Botonesan is a stout, erect, nonaromatic, hairy, annual herb, about 0.5 to 1.5 meters high, with green or purplish 4-angled stems. Leaves are lanceolate, 8 to 14 centimeters long, with toothed margins. Flowers are numerous, crowded in long-peduncles, growing up to 10 centimeters in length and the heads 1to 2 centimeters in diameter with basal involucres of hairy bracts. Calyx is green, 4 millimeters long, accrescent, 8 millimeters long in fruit. Corolla is white, 6 millimeters long.
Decoction of roots used for amenorrhea.
Used by the Maranaos for dry cough and tooth aches; gas pains in infants and convulsions in children.
Ringworm Bush or better known as Akapulko is a coarse, erect, branched shrub, 1.5 to 3 meters high. Leaves are pinnate and 40 to 60 centimeters long, with orange rachis on stout branches. Each leaf has 16 to 28 leaflets, 5 to 15 centimeters in length, broad and rounded at the apex, with a small point at the tip. Leaflets gradually increase in size from the base towards the tip of the leaf. Inflorescences are terminal and at the axils of the leaves, in simple or panicled racemes, and 10 to 50 centimeters long. Flowers are yellow, about 4 centimeters inn diameter, at the axils of thin, yellow, oblong, concave bracts which are 2.5 to 3 centimeters long. Pod is rather straight, dark brown or nearly black, about 15 centimeters long and 15 millimeters wide. On both sides of the pods there is a wing that runs the length of the pod. Pod contains 50 to 60 flattened, triangular seeds.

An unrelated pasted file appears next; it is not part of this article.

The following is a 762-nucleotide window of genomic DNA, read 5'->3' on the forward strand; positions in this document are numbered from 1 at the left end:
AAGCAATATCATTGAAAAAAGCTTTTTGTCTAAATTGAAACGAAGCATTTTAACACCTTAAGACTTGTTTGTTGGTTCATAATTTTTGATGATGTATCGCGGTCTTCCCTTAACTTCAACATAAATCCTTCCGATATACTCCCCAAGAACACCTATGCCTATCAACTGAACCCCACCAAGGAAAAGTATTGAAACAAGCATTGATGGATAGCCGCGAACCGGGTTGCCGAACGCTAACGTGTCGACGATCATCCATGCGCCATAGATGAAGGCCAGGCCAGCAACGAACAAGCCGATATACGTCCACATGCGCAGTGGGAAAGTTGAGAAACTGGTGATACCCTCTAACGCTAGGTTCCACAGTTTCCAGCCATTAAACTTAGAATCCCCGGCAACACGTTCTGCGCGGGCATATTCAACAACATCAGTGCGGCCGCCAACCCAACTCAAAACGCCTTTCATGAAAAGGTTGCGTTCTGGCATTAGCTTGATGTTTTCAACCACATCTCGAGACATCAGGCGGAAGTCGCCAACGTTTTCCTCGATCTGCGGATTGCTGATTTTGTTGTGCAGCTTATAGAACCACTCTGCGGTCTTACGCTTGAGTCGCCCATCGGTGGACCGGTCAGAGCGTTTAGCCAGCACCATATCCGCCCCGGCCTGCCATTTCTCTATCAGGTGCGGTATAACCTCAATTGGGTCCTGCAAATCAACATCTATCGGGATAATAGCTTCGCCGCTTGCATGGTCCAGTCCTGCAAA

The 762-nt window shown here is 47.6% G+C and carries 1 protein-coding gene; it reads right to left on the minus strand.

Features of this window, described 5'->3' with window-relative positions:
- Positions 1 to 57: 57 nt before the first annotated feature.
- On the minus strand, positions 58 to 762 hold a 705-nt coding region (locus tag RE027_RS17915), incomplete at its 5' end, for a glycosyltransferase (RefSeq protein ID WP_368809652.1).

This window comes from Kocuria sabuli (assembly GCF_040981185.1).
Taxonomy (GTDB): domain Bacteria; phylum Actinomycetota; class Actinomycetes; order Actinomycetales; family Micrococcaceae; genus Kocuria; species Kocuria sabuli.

Akapulko has a long history of medical usage and has a long list of folkloric health benefits for the following conditions. Akapulko is commonly used as an antibacterial and anti-fungal treatment for various skin diseases that include: tinea infection, ringworms, eczema, scabies, insect bites, and all sorts of skin itchiness. Akapulko is used as mouth wash for various mouth problems that include ulcers, sores, and toothache.
Eucalyptus robusta, commonly known as swamp mahogany or swamp messmate, is a tree native to eastern Australia. It is an important winter-flowering species in eastern Australia, and has been planted extensively in many countries around the world. Its timber is used for firewood and in general construction. Growing in swampy or waterlogged soils, it is up to 30 m (100 ft) high with thick spongy reddish brown bark and dark green broad leaves, which help form a dense canopy. The white to cream flowers appear in autumn and winter. The leaves are commonly eaten by insects, and are a food item for the koala. It is an important winter-flowering species in eastern Australia, and has been planted extensively in many countries around the world. Its timber is used for firewood and in general construction.